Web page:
Reading Review Blog Post #2: Literature Research and Data Collection

Collecting and finding resources on my topic was a bit more overwhelming than I thought it would be.  I started by looking through the course readings/links, moved on to the UBC library, and then the infamous Google. I very quickly had numerous tabs open with potential journal articles, blog posts, videos, and reports centered on my keywords. I started getting myself confused as to where I was even going with my research!  However, after browsing through different sites, articles, and posts, I decided to pause and revisit what I was trying to learn.  Ultimately, I wanted to find out ways to use technology to improve and motivate students’ literacy skills. Thus, I tried to narrow my data collection to more specific ways of doing this (i.e. what programs and pedagogical practices would directly improve students’ motivation and traditional literacy (i.e. reading and writing). I tried finding selections that were useful, easy to apply to my teaching (as in read, experiment, apply), and with a solid basis (i.e. directly linked to student learning and based on methods used in classrooms). Even though I narrowed down my selection to a more specific topic, I still had a ton of options to choose from. At first I thought about focusing in on one specific area (i.e. digital storytelling), but then I realized that I would rather have more teaching strategies/ideas to implement than a number of articles all on the same specific topic/strategy. With that in mind, I narrowed down my list to five selections (well, technically 6+). Because I wanted to experiment with technology (and since using technology with literacy is my whole inquiry project at the moment), I decided to try use Prezi (a new-to-me program) to summarize my selections.  Enjoy!

Prezi Presentation

Collection List (details and descriptions are in my Prezi Presentation).

Carman, Patrick. (2011). Read Behind the Lines: Transmedia has changed the very notion of books and reading. School Library Journal. Retrieved from:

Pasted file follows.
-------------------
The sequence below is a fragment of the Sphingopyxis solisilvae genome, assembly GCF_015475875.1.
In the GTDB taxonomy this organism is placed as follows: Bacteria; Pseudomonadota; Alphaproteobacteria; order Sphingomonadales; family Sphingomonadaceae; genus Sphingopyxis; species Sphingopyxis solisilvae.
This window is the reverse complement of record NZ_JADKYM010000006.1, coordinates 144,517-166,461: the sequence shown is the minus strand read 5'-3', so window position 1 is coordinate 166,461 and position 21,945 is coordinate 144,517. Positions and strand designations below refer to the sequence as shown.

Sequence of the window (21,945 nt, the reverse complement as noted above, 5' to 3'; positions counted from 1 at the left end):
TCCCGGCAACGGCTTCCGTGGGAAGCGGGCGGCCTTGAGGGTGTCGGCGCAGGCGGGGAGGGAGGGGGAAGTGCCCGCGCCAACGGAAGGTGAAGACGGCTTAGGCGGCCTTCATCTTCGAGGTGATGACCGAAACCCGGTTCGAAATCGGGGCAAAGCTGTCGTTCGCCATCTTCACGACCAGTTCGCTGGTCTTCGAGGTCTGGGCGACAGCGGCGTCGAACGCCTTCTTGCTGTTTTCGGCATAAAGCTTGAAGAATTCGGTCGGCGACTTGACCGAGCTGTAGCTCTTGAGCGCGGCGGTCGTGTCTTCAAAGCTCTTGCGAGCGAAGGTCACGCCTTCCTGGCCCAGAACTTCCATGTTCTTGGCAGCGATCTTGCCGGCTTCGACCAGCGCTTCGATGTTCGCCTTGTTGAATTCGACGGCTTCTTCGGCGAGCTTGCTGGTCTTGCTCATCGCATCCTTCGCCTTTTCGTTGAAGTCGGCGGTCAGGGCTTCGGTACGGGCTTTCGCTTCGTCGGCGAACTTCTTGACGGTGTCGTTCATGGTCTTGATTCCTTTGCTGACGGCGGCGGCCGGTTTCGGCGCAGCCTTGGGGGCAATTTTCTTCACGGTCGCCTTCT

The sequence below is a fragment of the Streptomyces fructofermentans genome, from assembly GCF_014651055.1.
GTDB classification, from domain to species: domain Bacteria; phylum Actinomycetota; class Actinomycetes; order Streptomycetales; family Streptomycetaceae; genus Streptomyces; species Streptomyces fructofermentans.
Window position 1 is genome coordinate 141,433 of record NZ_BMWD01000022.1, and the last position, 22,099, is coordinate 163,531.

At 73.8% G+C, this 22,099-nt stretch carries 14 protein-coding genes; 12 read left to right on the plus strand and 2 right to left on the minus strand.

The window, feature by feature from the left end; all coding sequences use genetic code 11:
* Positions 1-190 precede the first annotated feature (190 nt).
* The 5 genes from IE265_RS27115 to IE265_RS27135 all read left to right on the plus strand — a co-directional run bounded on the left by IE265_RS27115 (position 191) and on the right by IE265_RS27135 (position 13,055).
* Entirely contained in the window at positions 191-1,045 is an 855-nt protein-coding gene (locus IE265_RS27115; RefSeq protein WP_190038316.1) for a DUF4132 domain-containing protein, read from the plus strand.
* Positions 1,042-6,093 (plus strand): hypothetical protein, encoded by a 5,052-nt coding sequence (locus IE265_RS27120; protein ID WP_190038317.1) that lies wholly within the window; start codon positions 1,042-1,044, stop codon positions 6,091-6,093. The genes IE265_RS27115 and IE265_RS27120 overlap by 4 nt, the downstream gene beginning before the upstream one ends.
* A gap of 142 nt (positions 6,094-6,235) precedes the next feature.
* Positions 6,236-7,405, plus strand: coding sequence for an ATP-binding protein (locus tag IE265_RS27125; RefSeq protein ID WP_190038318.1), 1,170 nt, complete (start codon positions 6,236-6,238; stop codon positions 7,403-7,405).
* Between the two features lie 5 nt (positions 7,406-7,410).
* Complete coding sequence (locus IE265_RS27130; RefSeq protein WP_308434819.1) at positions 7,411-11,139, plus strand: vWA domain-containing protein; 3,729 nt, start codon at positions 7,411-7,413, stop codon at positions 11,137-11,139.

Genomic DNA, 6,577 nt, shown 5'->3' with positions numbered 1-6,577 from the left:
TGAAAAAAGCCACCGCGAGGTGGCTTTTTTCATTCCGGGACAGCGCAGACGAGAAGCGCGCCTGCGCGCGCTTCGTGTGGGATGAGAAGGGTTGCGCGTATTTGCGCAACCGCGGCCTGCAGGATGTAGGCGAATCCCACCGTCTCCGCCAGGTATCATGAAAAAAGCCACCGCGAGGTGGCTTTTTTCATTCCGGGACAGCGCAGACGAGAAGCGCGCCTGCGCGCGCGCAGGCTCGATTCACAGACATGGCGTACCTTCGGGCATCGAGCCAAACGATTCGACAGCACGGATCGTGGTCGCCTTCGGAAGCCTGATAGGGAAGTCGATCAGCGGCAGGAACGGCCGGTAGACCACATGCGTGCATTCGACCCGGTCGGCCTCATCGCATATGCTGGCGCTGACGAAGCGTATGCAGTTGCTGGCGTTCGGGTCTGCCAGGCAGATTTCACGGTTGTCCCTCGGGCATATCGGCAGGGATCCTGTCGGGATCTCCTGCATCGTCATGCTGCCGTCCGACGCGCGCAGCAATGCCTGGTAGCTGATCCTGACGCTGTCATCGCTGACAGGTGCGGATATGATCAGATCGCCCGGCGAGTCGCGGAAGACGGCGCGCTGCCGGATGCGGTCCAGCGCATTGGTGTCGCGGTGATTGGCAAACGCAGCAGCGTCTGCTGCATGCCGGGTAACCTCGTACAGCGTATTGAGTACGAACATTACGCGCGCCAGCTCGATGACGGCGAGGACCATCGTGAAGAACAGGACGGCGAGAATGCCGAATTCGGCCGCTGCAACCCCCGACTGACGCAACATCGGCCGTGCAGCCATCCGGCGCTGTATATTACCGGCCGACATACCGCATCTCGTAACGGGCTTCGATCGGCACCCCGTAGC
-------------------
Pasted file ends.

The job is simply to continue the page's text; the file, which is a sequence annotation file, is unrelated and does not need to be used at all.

Carman, Patrick. (2011).  TEDxNYED. Retrieved from:

Fleming, Laura. (2013). Expanding Learning Opportunities with Transmedia Practices: Inanimate Alice as an Exemplar. The National Association for Media Literacy Education’s Journal of Media Literacy Education. 5(2), 370-377.  Retrieved from:

Holland, Beth. (2013). Projects to Engage Middle School Readers. Retrieved from:

Morgan, Hani. (2013). Multimodal Children’s E-Books Help Young Learners in Reading. Early Childhood Education Journal. 41, 477-483Retrieved from

Yuan, Ting, and Lauren Bakian-Aaker. (2015). Classroom Digital Storytelling in Grade K-2: Writers Make a Movie for the Reader. Childhood Education, 91(5), 402-404. Retrieved from:

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2 Responses to Reading Review Blog Post #2: Literature Research and Data Collection

  1. Fantastic post! I was so impressed with your early results of your research! Your prezi provided an excellent way to review and discuss these resources as potential assets for your further explorations. Inanimate Alice is an perfect vehicle for your goals, and one that I am very familiar with. I’ve reviewed Inanimate Alice for ERAC and also used it myself with some of my classes. You’ve done a great job explaining your research process so far and done an early initial review of the usefulness of your results.


    • aaiello22 says:

      This is the first time I’ve ever come across Inanimate Alice and I have to say it is extremely intriguing! I’ve been exploring the site and can’t believe how engaging the episodes are (a bit scary even!). It’s amazing how the sound/effects/visuals/writing all impact the reader/viewer. Do you have a link to your review on it? I’d love to hear more about how you have used it with your classes. I’m really hoping to try it out in collaboration with the Grade 7 teacher at my school. It’s an interesting group and there are a few boys in that class that I think would really come alive with it (very reluctant readers/writers).


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